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CHCI puudy and knowledge of the Holy Scriptures, by To
Street, Philadelphia-at Twelve Dollars, bound in cloth.
ing up these Rynopses the utmost attention hias been given in order to present TS Grat palition of this most valuable work was printed in England, something more was practicable, at one clance, a comprehensive view of the subjects con s i
an en pense. Since that time this, in that country, reached a bith eduon. I book of Scripture. How necessary such a view 18 to the critical study of the Wheat and continued demand for a work so extensive, and of such a bature as that records, it is perhaps necessary to remark. before us, is the best evidence of its uncommon intrusick excellence. Nor have the il "In executing this part of his work, the author has endeavoured to steer Letwe Opinions of reviewers and critics, and the recommendations of clergymen and theologi-lextreme prolixity of some analysts of the Bille, and the too creat brevita
benow or feeblo in proclaiming its merits. Any such review 01, 1 and he ventures to hope, that this portion of his laboun will be found that therefore, as would be proper for a new work, would be manifestly post horam; and I useful in studying the doctrinal parts of the Scriptures. indeed wouli scarcely consist with a decorous respect for public opinion. Still we feel || "Throughout the work references have been made to such pursed that on the appearance of this first American edition, we ought not to be altogether best illustrated particular subjects and critical notices of their works ha Meu We think that we owe it to the enterprising publisher who has stereotyped duced, partly derived from the author's knowledge of them, partly from the This voluminous publication, to make know that his work has been well executed, and opinions of client biblical critics and partly from the best critical that we owe it still more to a very numerous and respectable class or our readers, who sources the preference being invariably given to those, which are define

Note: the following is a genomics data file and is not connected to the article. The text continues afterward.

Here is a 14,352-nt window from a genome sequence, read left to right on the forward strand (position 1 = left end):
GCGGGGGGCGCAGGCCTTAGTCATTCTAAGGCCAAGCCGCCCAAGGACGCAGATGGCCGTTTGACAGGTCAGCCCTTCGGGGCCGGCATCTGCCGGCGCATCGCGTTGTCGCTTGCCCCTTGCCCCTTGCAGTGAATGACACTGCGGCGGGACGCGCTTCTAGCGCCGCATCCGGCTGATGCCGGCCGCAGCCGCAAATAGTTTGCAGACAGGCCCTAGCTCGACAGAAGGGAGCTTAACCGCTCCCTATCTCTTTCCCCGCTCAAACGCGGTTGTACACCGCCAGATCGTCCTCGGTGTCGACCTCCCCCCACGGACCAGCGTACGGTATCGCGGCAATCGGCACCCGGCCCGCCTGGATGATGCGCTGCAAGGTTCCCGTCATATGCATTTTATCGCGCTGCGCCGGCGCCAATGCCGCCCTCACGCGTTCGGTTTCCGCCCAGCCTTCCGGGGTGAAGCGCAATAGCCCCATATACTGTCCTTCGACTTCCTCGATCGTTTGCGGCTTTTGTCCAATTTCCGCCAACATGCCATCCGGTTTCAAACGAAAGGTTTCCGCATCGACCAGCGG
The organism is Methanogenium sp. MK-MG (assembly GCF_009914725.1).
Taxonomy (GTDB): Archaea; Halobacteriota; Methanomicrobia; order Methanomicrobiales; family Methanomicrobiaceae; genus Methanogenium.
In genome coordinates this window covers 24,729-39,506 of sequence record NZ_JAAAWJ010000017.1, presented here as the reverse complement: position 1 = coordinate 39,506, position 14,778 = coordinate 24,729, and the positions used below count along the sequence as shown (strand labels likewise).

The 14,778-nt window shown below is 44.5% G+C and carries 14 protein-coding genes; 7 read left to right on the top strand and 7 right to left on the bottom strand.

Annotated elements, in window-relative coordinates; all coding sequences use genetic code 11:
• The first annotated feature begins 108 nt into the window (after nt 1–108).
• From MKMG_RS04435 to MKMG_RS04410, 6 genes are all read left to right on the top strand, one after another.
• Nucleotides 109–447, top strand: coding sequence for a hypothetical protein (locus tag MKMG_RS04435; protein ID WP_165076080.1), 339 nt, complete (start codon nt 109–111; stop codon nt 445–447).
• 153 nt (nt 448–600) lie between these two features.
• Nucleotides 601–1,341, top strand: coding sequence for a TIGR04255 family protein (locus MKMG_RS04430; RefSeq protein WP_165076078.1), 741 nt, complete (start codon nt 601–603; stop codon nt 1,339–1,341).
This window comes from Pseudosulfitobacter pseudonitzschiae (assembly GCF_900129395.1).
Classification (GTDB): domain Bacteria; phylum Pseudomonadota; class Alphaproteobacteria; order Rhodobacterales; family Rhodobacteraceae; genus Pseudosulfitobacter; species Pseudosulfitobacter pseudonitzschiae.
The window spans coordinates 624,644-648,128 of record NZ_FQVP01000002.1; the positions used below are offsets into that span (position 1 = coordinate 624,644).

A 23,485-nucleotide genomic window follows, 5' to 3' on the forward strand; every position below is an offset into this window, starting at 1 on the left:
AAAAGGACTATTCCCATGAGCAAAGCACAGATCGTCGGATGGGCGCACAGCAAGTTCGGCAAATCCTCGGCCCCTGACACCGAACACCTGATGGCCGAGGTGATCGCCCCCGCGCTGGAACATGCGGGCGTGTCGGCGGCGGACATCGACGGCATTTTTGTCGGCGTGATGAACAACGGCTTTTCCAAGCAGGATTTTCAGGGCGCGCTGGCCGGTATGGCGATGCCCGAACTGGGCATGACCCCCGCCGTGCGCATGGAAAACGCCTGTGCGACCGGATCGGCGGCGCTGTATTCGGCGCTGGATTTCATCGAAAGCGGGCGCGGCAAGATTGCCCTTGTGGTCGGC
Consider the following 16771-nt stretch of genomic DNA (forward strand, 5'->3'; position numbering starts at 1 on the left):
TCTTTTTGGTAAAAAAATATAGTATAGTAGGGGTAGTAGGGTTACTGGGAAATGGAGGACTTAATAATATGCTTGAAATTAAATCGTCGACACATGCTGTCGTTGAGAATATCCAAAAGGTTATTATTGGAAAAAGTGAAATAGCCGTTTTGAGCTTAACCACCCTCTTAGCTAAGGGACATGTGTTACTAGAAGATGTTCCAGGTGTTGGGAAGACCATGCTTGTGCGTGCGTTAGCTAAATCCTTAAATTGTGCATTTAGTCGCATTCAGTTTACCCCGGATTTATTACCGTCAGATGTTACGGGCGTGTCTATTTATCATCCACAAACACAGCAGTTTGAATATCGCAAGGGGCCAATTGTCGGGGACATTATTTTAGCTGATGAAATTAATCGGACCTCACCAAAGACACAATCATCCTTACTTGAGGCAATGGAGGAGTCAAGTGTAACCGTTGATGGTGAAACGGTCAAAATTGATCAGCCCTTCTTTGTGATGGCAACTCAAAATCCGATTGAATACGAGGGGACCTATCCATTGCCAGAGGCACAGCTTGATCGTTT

kaos have not been able to get even a sight of an European copy to give them some l the acknowledged talent and ability with which they are conducted. The base